God's Love for a Prodigal World
When I consider Your heavens, the work of Your fingers, the moon and the stars, which You have ordained; what is man that You take thought of him, and the son of man that You care for him?
The Hubble space telescope has been re-engineered with a new wide-field camera that can take pictures of objects twelve billion light-years away. Astonishing, isn't it? But even as unbelievable as this technological advancement is, a question quickly comes to my mind: "What exactly are we looking for?"
Newsweek basically answered this question when it stated, "Radiation from so far away, and hence so long ago, should carry messages about the universe's childhood and shed light on how the cosmos began and grew." There you have it, plain and simple!
Humans are looking for some kind of clue which will tell us where we came from and how we got here. Like an adopted child who searches for his biological parents, humanity is searching intensely for its true Father. We have an inborn desire to find the answer to the age-old question, "Out of whose womb did we come?"
The truth is obvious . . . and the newest discoveries of our universe are pointing to a Designer.
Tony Rothman, a theoretical physicist, wrote, "When confronted with the order and beauty of the universe and the strange coincidences of nature, it's very tempting to take the leap of faith from science into religion. I am sure many physicists want to. I only wish they would admit it."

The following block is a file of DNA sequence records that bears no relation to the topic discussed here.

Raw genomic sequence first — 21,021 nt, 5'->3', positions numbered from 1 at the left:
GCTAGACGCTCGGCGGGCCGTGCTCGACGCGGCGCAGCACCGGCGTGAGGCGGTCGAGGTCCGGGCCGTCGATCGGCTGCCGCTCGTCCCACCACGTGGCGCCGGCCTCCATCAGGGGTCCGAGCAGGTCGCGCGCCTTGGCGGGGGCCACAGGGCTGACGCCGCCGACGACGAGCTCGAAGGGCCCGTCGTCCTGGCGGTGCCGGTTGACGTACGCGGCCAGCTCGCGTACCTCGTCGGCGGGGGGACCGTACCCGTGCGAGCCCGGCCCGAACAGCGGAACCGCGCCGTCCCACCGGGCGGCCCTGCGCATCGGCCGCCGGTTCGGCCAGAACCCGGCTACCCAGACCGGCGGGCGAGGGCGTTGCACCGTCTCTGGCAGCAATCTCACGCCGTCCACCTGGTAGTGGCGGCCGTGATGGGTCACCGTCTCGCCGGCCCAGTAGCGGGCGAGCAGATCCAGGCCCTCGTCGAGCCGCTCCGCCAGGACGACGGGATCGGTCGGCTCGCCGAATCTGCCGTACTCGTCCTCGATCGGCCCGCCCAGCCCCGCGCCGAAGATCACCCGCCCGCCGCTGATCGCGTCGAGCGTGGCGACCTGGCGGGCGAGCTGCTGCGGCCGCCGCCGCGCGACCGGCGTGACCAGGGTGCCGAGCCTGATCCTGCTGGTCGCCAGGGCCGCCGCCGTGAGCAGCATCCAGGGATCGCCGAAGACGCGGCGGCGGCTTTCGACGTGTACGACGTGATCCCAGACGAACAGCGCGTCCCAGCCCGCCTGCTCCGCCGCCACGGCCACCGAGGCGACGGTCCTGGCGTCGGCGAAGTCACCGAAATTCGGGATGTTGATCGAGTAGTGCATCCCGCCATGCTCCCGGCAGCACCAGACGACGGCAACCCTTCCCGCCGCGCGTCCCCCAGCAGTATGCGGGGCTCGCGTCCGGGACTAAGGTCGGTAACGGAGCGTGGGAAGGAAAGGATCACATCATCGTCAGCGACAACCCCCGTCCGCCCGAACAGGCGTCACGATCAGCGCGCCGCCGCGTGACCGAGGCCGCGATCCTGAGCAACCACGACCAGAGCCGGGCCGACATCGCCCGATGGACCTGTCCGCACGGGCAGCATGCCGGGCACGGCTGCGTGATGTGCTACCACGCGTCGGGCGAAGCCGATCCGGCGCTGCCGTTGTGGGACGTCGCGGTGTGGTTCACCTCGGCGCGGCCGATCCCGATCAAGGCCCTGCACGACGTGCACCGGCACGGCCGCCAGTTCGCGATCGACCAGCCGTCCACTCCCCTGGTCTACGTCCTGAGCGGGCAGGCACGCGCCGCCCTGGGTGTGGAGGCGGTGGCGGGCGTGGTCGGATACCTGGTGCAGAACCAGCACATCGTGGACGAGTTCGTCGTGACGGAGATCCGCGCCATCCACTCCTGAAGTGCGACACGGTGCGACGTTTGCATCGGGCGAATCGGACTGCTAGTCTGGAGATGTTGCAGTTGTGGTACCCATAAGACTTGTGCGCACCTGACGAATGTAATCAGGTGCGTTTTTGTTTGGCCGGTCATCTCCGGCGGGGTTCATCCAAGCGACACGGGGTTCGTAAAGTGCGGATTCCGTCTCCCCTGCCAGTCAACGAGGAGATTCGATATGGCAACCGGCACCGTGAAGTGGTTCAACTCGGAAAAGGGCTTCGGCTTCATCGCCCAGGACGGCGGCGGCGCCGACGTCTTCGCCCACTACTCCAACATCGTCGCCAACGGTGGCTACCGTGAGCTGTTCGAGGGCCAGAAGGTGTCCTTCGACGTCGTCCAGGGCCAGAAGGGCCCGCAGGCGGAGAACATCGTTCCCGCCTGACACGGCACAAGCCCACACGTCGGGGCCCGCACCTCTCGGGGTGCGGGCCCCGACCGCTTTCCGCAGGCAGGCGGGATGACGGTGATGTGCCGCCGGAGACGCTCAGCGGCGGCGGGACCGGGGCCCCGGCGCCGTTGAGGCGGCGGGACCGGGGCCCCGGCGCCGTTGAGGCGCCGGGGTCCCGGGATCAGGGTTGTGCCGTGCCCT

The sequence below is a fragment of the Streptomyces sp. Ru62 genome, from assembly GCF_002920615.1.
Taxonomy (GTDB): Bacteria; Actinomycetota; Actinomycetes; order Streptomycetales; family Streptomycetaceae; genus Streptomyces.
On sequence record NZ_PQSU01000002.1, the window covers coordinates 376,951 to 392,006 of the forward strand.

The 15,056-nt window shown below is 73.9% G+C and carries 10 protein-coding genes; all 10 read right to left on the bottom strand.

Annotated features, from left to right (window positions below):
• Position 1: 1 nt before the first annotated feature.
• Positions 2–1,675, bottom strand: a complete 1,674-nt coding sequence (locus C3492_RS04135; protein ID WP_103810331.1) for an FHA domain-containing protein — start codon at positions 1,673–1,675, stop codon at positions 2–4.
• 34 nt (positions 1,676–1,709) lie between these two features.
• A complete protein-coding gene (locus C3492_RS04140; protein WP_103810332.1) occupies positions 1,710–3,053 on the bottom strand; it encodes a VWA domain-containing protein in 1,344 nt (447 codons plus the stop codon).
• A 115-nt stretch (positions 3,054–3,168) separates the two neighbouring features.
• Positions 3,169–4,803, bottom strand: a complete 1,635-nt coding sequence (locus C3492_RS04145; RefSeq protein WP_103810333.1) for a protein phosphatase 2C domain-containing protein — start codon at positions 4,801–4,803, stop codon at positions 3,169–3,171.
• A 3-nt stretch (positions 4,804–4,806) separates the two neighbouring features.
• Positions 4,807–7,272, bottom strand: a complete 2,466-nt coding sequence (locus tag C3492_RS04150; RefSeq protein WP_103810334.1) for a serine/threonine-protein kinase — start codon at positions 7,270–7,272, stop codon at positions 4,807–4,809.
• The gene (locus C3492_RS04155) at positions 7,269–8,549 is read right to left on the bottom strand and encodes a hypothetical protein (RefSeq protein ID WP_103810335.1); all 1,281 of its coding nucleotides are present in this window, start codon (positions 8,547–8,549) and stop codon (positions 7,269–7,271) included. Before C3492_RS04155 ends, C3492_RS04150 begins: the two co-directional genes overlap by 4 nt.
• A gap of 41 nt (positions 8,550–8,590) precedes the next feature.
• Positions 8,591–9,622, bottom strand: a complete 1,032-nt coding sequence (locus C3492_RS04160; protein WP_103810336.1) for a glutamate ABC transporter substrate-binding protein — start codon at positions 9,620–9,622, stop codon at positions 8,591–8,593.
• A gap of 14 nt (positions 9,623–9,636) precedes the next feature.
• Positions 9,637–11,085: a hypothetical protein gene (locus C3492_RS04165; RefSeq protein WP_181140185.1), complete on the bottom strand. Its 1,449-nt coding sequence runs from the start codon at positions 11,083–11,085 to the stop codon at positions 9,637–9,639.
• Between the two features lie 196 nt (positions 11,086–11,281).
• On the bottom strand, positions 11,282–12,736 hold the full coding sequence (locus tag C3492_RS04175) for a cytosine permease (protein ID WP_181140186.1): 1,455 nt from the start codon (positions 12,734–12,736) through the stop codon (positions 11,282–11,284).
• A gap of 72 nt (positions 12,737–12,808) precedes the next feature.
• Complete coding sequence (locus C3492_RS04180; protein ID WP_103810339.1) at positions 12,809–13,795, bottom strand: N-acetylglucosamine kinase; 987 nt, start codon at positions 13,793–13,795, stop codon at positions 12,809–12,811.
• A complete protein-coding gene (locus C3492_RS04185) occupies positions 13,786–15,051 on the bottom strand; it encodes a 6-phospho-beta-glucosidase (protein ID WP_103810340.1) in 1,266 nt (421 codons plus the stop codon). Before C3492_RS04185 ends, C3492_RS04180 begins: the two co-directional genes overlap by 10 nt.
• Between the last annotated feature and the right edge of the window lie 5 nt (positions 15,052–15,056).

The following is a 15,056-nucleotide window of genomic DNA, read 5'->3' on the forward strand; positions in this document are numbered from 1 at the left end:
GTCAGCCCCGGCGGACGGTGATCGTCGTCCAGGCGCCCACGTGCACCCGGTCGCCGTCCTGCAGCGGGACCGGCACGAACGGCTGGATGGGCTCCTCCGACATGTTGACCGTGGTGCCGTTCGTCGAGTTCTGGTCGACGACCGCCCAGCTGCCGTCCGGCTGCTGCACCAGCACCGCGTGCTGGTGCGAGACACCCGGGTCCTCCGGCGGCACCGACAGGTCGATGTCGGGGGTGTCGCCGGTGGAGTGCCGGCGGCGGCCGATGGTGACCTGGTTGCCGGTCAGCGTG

One such astronomer, George Greenstein, actually did come close to admitting it in his book, The Symbiotic Universe, wherein he writes:
As we survey all the evidence, the thought insistently arises that some supernatural agency must be involved. Is it possible that suddenly, without intending to, we have stumbled upon scientific proof of the existence of a Supreme Being? Was it God who stepped in and so providentially crafted the cosmos for our benefit?
We know the answer to be a resounding, "Yes!" Sadly though, our world continually looks for God in the far reaches of the universe, using man-made telescopes that will always fall short of finding Him.
Praise God for giving us His telescope— His Word—through which we catch amazing glimpses of His glory, His attributes, and His plan for the world. If you want to see God, you don't need to look twelve billion light years into the vast universe. Pick up the Bible . . . and in His Word discover the God-Man who walked among us, died for our sins, and restored our relationship with Him.
The inhabitants of our planet should cease looking to the stars for answers and look toward the Son. Would you like to see Him? The Bible is the telescope through which we discover the Creator of the cosmos . . . this prodigal world we live in.
Prayer Point: Read the passage from Psalm 8 again and consider the enormous depth of God's kindness toward us. He is not obliged to love us, rescue us, or to think upon us with joy; yet He does it anyway. Think also upon the trillions of light years that stand between our world and the rest of the universe, and thank God for stooping down to rescue sinners on His prodigal planet. We should never cease to be grateful.
We are all different people. We have different tastes, hobbies, ambitions, and convictions. Our diversity is seen from the food we eat to the places we vacation. But in the midst of all this diversity, there are a few tendencies we share in common that hinder our spiritual growth and vitality. In this eye-opening look at Paul’s exhortation to Philippian believers, Stephen exposes these tendencies and teaches us how to overcome them.
Many ministries today expound on life and illustrate with Scripture;
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